"This is a legislative investigation," she said, "and we will conduct it as such."
The Utah Democratic Party said by giving Republicans a 5-4 edge on the committee, Lockhart had disregarded the precedent set by the evenly split legislative ethics panel, created to ensure its probes are not controlled by one party.
"[Republicans] had a choice between honesty and control, between fairness and brute power, and between restoring lost faith and partisan tactics," said state Democratic Chairman Jim Dabakis, who also is a state senator. "Unfortunately for the people of Utah, Utah GOP House leadership chose control, power and partisanship."
Swallow, who denies wrongdoing, has pledged to cooperate with the House committee, though he has expressed fears that the inquiry "could get crazy."
House leaders have said they desire to keep the panel's work as open to the public as possible. The Alliance for a Better Utah, for one, is hoping for the same.
"At the end of the day, John Swallow is a public figure, and his actions while working for the state should be scrutinized in public view," the left-leaning group said in a statement before Wednesday's special session. "In the event that changes to open-records laws are deemed to be necessary, we encourage caution. ... Above all, the Legislature should avoid any amendments that could inadvertently narrow current open-records law, thereby further exacerbating the public's loss of trust in government and government officials."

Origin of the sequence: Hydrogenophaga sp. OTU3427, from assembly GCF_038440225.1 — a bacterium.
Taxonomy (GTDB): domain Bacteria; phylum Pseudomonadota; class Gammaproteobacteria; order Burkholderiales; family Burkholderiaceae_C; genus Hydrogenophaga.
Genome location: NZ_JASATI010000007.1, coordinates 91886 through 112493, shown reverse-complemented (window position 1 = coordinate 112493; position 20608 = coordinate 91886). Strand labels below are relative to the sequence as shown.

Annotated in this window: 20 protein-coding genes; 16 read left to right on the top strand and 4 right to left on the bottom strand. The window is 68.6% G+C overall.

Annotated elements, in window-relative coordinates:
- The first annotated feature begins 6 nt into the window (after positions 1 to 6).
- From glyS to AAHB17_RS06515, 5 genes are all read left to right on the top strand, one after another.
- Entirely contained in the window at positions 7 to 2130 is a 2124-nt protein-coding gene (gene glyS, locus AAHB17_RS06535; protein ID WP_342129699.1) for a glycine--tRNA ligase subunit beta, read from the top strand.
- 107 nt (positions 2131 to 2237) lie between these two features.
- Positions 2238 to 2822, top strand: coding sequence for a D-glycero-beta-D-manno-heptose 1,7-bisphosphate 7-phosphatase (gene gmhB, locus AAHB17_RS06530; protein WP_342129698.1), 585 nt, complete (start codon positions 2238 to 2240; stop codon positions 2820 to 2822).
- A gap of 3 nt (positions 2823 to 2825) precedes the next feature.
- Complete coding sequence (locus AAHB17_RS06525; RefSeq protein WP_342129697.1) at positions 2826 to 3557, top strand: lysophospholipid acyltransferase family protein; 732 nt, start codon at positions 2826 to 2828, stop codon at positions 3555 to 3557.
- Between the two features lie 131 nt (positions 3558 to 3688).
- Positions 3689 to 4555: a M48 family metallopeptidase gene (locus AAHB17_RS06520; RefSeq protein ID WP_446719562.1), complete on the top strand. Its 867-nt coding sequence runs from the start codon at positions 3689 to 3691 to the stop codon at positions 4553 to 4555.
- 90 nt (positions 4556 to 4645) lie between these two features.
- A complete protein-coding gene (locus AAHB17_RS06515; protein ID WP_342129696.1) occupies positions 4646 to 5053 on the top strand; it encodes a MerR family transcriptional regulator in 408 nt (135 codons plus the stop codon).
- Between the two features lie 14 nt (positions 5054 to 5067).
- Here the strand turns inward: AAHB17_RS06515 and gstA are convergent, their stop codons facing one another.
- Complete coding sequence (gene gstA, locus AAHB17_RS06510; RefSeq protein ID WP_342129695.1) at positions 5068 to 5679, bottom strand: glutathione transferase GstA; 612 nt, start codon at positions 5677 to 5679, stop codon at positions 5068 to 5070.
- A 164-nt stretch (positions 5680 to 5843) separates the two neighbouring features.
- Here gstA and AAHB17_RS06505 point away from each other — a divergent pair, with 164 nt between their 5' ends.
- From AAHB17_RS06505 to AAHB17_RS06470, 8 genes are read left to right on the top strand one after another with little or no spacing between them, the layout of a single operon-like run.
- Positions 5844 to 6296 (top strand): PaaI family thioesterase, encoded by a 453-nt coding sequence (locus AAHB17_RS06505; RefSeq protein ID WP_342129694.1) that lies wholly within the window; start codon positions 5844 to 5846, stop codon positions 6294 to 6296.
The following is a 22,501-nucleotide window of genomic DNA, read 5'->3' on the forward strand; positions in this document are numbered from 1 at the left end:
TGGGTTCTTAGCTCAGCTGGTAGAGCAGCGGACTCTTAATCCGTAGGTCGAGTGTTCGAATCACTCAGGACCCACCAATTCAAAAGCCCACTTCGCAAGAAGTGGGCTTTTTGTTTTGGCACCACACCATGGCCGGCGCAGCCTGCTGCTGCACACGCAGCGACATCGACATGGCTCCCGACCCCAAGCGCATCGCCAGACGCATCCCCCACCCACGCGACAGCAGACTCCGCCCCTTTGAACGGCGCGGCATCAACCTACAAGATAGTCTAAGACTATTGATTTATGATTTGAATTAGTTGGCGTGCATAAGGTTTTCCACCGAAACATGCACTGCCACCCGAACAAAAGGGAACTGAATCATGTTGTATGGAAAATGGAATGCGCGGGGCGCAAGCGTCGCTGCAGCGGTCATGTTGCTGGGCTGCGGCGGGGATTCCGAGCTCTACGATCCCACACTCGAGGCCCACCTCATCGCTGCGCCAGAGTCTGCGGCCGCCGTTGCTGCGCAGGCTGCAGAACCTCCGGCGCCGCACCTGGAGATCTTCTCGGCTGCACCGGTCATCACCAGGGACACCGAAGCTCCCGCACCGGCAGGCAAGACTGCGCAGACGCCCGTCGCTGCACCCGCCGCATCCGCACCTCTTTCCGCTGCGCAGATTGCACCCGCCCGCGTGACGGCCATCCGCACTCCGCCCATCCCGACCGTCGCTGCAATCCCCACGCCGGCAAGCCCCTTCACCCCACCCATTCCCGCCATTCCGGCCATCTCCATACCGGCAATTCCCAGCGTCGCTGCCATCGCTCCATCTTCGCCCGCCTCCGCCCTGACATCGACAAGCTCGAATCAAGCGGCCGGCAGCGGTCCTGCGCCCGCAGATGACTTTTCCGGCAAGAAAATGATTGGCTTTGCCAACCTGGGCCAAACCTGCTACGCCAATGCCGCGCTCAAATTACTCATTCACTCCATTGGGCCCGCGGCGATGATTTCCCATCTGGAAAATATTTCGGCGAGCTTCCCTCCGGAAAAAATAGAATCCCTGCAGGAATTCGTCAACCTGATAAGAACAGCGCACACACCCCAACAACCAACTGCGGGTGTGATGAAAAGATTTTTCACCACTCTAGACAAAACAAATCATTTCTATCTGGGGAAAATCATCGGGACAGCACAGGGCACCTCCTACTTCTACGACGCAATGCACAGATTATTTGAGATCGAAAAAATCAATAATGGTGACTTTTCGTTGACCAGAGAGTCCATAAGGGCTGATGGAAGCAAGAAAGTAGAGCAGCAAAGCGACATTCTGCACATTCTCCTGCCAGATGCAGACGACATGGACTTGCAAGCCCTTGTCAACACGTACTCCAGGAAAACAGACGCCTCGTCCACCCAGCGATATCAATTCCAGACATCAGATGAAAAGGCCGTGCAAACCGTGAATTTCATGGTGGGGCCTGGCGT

Lee Davidson contributed to this story.
The Utah Legislature agreed to pay $3 million to the owners of the Deep Creek Ranch to resolve a 16-year-old dispute over the State Armory Board's purchase of 800 acres in Tooele County.
The Armory sought to exchange credits for surplus state and federal property for the land, but the federal government said it could not legally enter into such an agreement. The error resulted in 14 years of litigation as Deep Creek sought to resolve the issue.
The $3 million reflects some attorney fees, interest and a multiplier that includes any profit Deep Creek could have received for selling the surplus property. The money will come from the state's rainy-day funds.